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Biometrics and wearables views

Law enforcers and security officers may be at the front of use of biometrics in wearable technology, it’s suggested. However privacy concerns around the security of biometric data stored in the cloud need to be addressed as adoption becomes more mainstream. A survey of 54 biometrics professionals was conducted by the IT firm Unisys at the Biometrics Institute Asia Pacific Conference, in Sydney in May 2016.

John Kendall, director border and national security programs, Unisys said: “While biometrics have become cheaper, more accurate, and easier to use, the lack of revolutionary change in capture technology has constrained both the types of applications that employ biometrics and types of biometrics used in those applications. But the emergence of wearable technologies has the potential to turn the application of biometrics on its head.”

The majority of those surveyed, 63 percent, say that enabling law enforcement and security officers to identify known or suspected criminals or terrorists is the most appropriate opportunity to incorporate biometrics into wearable technology – with far less support for consumers using smart watches to authenticate payments (19 percent) or using biometrics to control access to data captured by wearable devices (14 percent).

Kendall said: “Body worn cameras that clip onto uniforms like a badge, are already being used by law enforcement agencies globally to identify persons of interest by matching against a watch list and notifying the wearer via a smart phone or discreet Bluetooth earpiece.”

Respondents say facial recognition is the most appropriate biometric modality for wearable technology, followed by voice identification. And wristbands (52 percent), watches (19 percent) and lapel badges (15 percent) are the wearable formats best suited for biometrics.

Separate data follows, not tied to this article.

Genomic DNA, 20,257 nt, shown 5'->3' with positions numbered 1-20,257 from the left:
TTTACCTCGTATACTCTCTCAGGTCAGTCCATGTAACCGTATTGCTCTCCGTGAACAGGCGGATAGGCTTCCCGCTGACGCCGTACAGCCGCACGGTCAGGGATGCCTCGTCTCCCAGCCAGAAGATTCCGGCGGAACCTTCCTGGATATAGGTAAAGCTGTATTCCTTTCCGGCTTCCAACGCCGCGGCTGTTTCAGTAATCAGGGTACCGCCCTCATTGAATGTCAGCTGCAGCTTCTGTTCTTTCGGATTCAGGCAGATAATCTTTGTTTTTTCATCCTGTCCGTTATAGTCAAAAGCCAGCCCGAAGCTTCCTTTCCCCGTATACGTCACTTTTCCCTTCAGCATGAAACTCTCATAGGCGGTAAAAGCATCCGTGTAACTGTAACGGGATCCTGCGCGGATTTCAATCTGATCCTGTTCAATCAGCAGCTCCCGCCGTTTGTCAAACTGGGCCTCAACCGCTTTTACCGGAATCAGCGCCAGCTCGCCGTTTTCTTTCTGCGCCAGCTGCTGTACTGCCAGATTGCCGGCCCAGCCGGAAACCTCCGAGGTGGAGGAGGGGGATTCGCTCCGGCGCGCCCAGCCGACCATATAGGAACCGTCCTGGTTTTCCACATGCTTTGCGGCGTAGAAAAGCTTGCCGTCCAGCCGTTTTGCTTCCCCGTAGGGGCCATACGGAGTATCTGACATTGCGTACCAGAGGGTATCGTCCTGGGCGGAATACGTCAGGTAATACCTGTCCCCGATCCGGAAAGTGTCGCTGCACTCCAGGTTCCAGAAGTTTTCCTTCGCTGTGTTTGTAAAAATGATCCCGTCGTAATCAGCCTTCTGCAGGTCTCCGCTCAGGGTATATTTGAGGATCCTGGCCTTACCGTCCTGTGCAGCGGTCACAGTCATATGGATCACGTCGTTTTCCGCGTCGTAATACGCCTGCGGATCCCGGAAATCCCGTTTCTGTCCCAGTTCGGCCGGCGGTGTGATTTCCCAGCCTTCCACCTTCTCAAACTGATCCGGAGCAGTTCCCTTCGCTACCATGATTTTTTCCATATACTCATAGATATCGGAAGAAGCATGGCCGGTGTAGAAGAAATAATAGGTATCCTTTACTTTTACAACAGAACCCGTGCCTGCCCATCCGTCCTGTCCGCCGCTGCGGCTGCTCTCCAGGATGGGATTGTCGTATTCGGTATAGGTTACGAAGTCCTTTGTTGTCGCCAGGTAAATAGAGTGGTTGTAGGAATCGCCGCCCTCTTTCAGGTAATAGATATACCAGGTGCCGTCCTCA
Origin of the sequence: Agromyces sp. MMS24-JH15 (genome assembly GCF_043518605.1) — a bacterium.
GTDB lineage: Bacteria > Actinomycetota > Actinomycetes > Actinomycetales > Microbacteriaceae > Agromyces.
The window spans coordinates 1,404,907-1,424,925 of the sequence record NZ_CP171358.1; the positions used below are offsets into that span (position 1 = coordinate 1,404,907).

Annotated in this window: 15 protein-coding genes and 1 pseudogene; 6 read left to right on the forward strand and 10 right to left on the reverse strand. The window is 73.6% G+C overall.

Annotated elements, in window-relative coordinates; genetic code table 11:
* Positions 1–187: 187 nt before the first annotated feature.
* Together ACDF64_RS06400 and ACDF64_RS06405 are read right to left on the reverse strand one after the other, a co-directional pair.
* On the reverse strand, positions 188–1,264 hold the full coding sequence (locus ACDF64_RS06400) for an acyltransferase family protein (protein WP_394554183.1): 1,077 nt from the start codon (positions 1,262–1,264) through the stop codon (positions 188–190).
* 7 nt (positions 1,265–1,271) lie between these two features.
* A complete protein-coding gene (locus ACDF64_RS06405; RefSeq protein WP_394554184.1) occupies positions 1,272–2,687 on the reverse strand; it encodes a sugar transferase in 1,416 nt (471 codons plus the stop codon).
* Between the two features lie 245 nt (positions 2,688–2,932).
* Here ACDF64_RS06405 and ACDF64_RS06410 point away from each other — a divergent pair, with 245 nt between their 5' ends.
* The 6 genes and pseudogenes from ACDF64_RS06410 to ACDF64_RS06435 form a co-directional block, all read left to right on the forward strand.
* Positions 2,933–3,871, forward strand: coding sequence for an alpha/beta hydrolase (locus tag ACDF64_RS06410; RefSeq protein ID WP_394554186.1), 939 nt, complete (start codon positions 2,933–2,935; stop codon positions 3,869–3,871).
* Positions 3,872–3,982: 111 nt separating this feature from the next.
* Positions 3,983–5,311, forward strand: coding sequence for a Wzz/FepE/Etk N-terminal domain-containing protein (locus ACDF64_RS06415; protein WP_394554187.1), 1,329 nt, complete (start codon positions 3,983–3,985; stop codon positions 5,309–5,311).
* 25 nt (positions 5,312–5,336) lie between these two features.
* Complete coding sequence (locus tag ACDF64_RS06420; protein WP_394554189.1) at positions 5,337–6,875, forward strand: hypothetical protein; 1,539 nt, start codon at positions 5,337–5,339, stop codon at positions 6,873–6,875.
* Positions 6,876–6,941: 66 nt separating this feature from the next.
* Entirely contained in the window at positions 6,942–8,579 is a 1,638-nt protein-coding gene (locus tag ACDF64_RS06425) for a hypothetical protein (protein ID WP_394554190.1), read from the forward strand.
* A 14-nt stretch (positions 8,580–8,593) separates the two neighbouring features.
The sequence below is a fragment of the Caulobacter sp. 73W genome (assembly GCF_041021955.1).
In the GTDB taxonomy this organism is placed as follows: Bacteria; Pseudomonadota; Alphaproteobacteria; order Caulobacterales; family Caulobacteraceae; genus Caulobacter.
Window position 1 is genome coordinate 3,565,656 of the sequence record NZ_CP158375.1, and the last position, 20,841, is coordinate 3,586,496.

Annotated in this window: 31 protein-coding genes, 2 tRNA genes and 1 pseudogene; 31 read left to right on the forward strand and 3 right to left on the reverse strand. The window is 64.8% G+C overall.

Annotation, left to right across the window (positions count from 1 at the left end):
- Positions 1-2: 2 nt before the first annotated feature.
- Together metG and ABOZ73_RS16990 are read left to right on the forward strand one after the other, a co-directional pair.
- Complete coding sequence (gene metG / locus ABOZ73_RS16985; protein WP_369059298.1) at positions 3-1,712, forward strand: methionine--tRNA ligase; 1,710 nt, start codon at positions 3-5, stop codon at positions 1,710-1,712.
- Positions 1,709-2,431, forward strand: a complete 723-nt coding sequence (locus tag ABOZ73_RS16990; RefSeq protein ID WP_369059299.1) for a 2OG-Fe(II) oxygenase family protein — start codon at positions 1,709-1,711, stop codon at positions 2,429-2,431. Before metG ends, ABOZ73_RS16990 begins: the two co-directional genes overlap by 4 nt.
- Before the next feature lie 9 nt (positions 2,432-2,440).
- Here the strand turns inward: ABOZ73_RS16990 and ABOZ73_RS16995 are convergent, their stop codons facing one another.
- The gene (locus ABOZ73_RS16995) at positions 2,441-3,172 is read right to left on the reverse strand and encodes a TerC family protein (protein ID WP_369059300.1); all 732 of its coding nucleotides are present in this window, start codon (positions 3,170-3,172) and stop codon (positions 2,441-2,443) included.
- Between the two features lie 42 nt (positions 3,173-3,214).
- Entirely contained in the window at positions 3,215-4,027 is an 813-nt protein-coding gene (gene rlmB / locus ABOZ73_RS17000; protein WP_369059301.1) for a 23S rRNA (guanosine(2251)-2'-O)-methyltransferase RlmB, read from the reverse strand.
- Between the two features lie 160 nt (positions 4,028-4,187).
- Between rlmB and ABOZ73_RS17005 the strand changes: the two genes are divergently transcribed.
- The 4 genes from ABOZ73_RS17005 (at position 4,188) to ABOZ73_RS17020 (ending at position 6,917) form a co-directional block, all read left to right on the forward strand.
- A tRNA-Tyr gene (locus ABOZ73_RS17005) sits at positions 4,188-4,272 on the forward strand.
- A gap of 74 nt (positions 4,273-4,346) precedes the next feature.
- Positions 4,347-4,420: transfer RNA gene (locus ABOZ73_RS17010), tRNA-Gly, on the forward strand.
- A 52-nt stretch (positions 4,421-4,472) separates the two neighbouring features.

Wearable technology are devices or computers that can be worn on the body and typically have communications functionality, enabling data to be exchanged between a network and the device. Biometrics refers to a variety of technologies in which unique attributes of people are used for identification and authentication such as a fingerprint, iris print, hand, face, voice or gait.

Kendall said: “Many traditional biometric modalities, such as finger, face, iris and voice, can be readily applied to wearable formats. Fingerprint authentication is already accepted on smartphones and could be applied to watches and wristbands via fingerprint swipe sensors. Similarly, as many wearables already incorporate cameras, facial recognition is a logical choice for smart glasses and body worn cameras.”

Privacy concerns regarding access to biometric information stored on the cloud is cited as the most significant roadblock to incorporating biometrics into wearables (79 percent). Technology, format and cost are not generally viewed as impediments.

Kendall said: “As with most security measures, communication about how information is obtained, used and secured, for what purpose and for whose benefit, is key to gaining public acceptance. While there was some initial push-back against early smart glasses using facial recognition in consumer products, Unisys research has found the public will support facial recognition technology used by police and border security officers so we can expect to see these formats re-emerge in law enforcement applications.”

“However the really exciting future is in radically new biosensors that will transcend the limitation of today’s ‘smart accessories’ to enable practical applications for an entirely new class of non-traditional biometrics. These include smart clothing – from underwear to shirts and jackets – that has conductive threads to enable the detection, transmission and protection of electrical signals, effectively turning the clothing into a sensor. In the future, multiple sensors in clothing and other wearable formats will communicate with each other via the Internet to create a Wireless Body Area Network (WBAN) enabling the measurement of emerging biometrics such as electrical activity in brainwaves (electroencephalogram or EEG) or electrical activity in the heart (electrodiogram or ECG).

“Embedded biosensors placed directly on or under the body surface are another key development. While these are currently used for monitoring medical conditions there are already patent applications for smart contact lenses with a display that can project images straight into the users’ eye. The possibilities are amazing.”


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